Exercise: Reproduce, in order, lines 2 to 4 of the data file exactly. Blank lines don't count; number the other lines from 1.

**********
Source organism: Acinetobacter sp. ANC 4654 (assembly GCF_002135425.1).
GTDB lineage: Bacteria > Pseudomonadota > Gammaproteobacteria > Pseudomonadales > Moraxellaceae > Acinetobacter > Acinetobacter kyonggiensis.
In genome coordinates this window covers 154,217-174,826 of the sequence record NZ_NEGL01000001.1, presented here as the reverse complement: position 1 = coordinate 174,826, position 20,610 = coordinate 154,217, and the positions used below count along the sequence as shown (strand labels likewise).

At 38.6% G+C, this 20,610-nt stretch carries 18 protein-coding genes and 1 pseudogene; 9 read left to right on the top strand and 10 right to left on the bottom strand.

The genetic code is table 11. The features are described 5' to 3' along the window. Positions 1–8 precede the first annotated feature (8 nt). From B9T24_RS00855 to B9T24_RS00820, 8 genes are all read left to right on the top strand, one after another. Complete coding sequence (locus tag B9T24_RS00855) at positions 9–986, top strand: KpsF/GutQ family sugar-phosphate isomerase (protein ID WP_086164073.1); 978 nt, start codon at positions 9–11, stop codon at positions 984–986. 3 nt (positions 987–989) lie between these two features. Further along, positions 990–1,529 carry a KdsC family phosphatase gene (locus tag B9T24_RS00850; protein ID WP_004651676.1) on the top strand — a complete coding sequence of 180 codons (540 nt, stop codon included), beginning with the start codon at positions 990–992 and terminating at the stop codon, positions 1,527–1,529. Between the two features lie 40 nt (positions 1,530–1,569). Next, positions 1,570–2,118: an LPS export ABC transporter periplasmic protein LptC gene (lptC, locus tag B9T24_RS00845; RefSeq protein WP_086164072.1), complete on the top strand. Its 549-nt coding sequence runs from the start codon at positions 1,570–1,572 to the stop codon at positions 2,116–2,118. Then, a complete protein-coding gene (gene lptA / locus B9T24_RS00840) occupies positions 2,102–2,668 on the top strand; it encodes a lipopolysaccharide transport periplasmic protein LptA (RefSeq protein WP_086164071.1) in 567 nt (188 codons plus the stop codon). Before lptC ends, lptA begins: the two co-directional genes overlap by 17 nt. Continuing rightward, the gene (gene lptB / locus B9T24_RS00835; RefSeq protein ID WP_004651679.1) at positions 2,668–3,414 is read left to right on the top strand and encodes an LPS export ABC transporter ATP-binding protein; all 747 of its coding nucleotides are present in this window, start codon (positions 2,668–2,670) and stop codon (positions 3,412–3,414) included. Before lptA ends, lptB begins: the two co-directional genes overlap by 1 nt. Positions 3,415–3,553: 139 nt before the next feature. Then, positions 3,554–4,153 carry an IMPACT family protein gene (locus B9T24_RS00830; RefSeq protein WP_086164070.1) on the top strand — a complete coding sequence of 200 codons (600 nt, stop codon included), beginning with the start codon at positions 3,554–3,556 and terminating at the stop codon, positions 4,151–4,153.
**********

GTDB lineage: Bacteria > Pseudomonadota > Gammaproteobacteria > Pseudomonadales > Moraxellaceae > Acinetobacter > Acinetobacter kyonggiensis.
In genome coordinates this window covers 154,217-174,826 of the sequence record NZ_NEGL01000001.1, presented here as the reverse complement: position 1 = coordinate 174,826, position 20,610 = coordinate 154,217, and the positions used below count along the sequence as shown (strand labels likewise).

At 38.6% G+C, this 20,610-nt stretch carries 18 protein-coding genes and 1 pseudogene; 9 read left to right on the top strand and 10 right to left on the bottom strand.